Ensuring every learner is working from the same version of the guidebook is often difficult enough even in universities, where required textbooks are listed in advance and student bookstores seldom deal in outdated versions. But as information sources proliferate and move to digital formats where new versions or better alternatives spring up every day, ensuring learners are always connected to the best resources can be almost impossible. Unless, of course, you have an LMS. Then, ensuring people are seeing the most current information is as easy as replacing a file or updating a link in your document library.
Talent Development and Skills Management
Not long ago, most organizations relied entirely on managers to cultivate talent and groom the next generation of leaders. Every manager developed team members uniquely, based on their own priorities and philosophies — often modeled on their own successes and looking toward what’s worked in the past instead of what’s coming in the future. While the LMS didn’t change that structure overnight, it did create a system where organizational teams can collaboratively define and support optimal career paths for up-and-coming leaders, as well as identify potential future skills gaps and develop training curricula to resolve them.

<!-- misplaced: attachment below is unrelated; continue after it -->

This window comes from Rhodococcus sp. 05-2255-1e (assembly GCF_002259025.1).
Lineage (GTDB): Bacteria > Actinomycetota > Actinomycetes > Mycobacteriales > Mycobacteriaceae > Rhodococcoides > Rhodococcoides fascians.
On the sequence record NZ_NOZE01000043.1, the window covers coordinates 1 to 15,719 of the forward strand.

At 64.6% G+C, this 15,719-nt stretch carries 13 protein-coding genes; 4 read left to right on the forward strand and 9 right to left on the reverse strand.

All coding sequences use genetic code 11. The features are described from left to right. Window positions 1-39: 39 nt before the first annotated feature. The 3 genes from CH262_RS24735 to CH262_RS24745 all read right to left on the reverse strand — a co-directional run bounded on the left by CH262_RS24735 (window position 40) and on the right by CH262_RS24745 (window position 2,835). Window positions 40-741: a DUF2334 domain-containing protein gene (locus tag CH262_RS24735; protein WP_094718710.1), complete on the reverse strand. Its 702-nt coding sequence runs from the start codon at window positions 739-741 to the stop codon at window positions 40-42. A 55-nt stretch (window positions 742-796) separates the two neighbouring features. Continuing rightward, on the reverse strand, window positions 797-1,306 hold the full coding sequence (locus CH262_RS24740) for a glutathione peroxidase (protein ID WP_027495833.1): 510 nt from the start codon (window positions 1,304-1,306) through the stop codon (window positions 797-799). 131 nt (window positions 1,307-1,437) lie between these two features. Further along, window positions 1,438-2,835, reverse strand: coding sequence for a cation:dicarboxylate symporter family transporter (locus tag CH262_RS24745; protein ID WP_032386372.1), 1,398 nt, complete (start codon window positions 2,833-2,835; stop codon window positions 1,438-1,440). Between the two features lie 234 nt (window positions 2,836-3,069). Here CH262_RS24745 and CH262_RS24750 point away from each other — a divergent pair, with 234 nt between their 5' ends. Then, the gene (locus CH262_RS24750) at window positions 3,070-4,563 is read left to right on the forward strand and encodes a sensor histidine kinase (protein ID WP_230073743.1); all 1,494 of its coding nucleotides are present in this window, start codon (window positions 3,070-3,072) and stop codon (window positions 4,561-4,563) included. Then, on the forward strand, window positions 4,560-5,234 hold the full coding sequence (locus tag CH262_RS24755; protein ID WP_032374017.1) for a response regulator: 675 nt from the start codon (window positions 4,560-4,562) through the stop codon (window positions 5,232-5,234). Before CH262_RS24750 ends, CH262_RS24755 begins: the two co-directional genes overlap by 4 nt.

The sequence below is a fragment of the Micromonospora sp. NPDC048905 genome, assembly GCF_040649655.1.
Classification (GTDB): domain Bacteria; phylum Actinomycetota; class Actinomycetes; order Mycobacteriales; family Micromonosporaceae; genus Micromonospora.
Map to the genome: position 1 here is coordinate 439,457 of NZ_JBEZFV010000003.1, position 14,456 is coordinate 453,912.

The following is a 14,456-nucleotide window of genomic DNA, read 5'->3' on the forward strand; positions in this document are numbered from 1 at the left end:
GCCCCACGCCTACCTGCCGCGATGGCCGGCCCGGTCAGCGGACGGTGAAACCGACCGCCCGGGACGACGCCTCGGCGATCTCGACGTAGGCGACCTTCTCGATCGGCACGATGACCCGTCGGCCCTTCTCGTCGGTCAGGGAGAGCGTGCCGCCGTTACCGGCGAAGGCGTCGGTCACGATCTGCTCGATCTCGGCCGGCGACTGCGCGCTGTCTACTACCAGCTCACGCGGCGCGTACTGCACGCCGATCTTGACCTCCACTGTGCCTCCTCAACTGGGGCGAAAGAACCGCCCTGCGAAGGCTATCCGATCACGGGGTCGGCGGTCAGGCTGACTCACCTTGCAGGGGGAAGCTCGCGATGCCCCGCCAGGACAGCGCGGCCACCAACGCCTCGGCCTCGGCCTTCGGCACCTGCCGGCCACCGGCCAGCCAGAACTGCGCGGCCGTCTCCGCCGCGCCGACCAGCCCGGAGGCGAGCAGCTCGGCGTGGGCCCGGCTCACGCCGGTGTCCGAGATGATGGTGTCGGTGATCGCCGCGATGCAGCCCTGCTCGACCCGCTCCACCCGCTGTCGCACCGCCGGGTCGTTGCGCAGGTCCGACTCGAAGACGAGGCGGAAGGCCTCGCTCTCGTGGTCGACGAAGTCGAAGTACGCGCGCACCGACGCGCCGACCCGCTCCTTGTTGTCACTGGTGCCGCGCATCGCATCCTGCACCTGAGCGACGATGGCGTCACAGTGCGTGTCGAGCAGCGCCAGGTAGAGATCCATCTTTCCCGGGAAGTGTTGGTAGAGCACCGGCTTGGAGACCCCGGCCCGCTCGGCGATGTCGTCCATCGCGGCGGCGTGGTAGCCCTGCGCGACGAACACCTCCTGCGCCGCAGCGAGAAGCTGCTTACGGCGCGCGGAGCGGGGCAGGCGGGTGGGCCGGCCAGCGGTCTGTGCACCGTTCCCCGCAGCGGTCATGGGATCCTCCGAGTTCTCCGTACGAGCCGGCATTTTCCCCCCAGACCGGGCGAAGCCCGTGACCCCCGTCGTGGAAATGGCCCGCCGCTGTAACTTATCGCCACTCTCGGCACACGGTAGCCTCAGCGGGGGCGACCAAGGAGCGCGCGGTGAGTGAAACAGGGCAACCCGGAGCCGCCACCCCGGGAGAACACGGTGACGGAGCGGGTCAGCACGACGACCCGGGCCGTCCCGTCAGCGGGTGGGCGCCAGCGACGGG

Assessments and Quizzes
Testing is an essential part of the learning environment. Not only does it incentivize learners to pay attention and prove comprehension of the subject matter, but it also helps teachers and trainers identify concepts from the class that students struggle with most in order to continue to improve their materials. In the past, tests and quizzes had to be proctored in person to ensure accuracy in their results, and grades had to be reported manually. The LMS offered a first step toward eliminating those issues, enabling tests to be taken from virtually any laptop and leveraging identity management tools to ensure the right individuals were being scored.
Along with making learning activities easier to manage and scale, the LMS offered another point of value for organizations — a better way to see the true impact of education and development programs. Whereas traditional training could seldom report more than morning attendance and final test scores on a class-by-class basis, eLearning with an LMS enabled organizations to see at an instant both the macro view of training, including which classes were most popular and which had the lowest test scores, as well as the micro view of personnel development, including whether a given employee was completing courses or merely starting them, and which sections of any specific class were reviewed most often.
Social and Interactive Features